IanCanada's Latest RPi GB Goodies Impressions... and your tweaks, mods and hints...

How far back....

Speaking of PSUs and the various individual voltages that must be supplied across the RPi, FiFoPi, DAC, and I/V Std boards.... How 'far back' down the chain to the original xfomer must these regulated voltages go before they should begin with their own separate xfomer, or SMPS?

I currently have a single xformer that has taps for 15-0-15 and 9-0-9 output. All the digital voltages are rectified and regulated from the 9-0-9 secondary. The Output stage is rectified (and filtered) from the 15-0-15 secondary, with final regulation being done by the Jung-Didden Super Regulator. I'm also using a SilentSwitcher (Didden) to supply the necessary input voltage of 6.5VDC to the NewClassD regulators for; DVCC and VCCA. A TP Trident SR is used for AVCC.

RPI is stilll using a quality (iFi), SMPS wall-wart, but will get changed out during final assembly.

So far I'm very happy with the sonic quality of this arrangement, but just wondering if totally separate PSUs are warranted, or should be used for added quality of the entire Ian 'DAC stack'.

My question is; Should the single xformer really be two separate xformers to eliminate and galvanic interference between the digital and analog supplies?
 
My question is; Should the single xformer really be two separate xformers to eliminate and galvanic interference between the digital and analog supplies?

One transformer should suffice. An R-core is good to help minimize AC power line noise coupling. A transformer with perhaps +-15v or +-16v and one or two 9v (or lower, but not lower than 5v) windings. It can be better if the +-15v windings are separate rather than having one center-tapped winding. That way you can decide where the grounds will be tied together.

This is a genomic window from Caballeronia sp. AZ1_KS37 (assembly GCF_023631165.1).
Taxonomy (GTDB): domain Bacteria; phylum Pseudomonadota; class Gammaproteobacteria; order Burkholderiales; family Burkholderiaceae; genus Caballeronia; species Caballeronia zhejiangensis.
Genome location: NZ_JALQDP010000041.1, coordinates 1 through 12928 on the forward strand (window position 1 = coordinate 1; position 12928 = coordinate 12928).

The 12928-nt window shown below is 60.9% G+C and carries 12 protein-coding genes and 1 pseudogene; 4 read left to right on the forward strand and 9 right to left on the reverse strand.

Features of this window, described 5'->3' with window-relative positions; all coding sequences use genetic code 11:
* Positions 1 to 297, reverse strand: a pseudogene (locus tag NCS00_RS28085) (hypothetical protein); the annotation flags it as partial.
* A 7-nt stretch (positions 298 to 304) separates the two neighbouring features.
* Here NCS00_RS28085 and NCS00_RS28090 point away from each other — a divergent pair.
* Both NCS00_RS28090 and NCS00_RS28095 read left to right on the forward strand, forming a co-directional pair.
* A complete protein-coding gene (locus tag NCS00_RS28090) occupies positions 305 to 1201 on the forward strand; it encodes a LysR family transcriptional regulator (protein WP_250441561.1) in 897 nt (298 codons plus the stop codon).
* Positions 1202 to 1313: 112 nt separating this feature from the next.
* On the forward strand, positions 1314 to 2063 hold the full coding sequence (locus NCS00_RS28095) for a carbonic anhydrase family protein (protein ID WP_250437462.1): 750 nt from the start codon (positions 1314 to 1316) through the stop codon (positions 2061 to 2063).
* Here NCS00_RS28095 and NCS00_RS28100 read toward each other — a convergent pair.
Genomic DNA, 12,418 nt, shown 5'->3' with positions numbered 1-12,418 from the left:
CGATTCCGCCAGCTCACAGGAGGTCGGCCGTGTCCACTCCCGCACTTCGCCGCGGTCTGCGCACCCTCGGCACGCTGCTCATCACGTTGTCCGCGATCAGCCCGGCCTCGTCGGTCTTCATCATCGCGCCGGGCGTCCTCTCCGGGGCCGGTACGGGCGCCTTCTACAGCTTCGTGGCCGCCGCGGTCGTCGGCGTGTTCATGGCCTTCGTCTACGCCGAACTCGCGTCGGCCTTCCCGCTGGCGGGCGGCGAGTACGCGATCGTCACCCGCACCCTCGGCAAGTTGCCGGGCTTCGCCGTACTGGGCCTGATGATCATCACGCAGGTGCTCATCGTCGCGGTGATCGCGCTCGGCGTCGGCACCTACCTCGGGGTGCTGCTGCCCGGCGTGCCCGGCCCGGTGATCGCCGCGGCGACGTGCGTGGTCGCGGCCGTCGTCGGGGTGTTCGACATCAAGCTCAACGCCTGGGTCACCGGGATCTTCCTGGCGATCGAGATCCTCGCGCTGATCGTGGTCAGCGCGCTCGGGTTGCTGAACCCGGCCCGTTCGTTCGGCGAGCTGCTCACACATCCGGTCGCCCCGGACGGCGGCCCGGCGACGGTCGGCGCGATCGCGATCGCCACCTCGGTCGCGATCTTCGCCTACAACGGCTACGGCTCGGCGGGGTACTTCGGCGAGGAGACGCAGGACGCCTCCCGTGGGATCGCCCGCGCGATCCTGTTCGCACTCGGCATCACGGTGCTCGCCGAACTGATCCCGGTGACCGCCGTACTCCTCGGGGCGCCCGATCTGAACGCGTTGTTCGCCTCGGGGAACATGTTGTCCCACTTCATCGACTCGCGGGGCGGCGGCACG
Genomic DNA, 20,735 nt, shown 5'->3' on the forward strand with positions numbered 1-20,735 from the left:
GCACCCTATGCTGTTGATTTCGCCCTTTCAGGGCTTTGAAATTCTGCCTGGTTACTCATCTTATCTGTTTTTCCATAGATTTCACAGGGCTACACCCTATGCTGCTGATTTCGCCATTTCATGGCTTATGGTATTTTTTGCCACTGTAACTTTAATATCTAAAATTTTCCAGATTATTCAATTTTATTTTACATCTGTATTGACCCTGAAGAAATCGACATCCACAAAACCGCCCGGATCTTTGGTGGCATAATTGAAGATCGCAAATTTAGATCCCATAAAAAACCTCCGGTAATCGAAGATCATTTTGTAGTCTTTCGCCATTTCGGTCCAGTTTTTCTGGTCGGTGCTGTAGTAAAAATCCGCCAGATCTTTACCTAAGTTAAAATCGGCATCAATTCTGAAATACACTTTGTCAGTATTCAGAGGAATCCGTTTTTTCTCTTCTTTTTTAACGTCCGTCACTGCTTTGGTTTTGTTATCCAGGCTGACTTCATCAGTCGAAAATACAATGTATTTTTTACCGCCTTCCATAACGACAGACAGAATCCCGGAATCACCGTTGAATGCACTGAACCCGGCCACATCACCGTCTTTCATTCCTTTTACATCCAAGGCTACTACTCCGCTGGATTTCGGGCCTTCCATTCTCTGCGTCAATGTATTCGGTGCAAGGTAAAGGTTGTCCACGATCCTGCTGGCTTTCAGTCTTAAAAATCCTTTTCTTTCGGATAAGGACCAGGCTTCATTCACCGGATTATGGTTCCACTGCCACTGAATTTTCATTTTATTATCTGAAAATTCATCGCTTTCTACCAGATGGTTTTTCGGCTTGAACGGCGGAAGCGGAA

A linear supply for RPi, if you want that too, might be best on a its own separate R-core transformer.
 
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I just received Youtube recommendation that new Raspberry Pi 4 is out and avaiable!


Specs:-

Broadcom BCM2711, Quad-core Cortex-A72 (ARM v8) 64 bit SoC @1.5GHz
1GB, 2GB or 4GB LPDDR4-2400 SDRAM (depending on model)
2.4 GHz and 5.0 GHz IEEE 802.11ac, Bluetooth 5.0, BLE
Gigabit Ethernet
2 USB 3.0 ports, 2 USB 2.0 ports.
40 pin GPIO (fully backward compatible with previous boards)
H265 (4kp60 decode) and H264 (1080p60 decode)
2 x micro HDMI port ( up to 4kp60 supported)
OpenGL ES 3.0 graphics
Micro-SD card for OS and storage

I have ordered one isolatorPi with u.fl cables, but I have yet to receive them (finger crossed I will get it because I opted for non-registered mail to save cost).

I hope isolatorPi will still compatible with new release Rpi 4.
 
Got the ll1674 working. Set up with 221r resistors.

An interesting listen, much the same difference as I've heard going from an active pre to an MFA transformer pre. Smoother, more relaxed but a little dynamically restrained. I cant hear any difference in the treble, I'm good to 16.5k so maybe any roll off is above my hearing range. The bass is maybe a tiny bit more damped, pillow in kick drum kind of thing.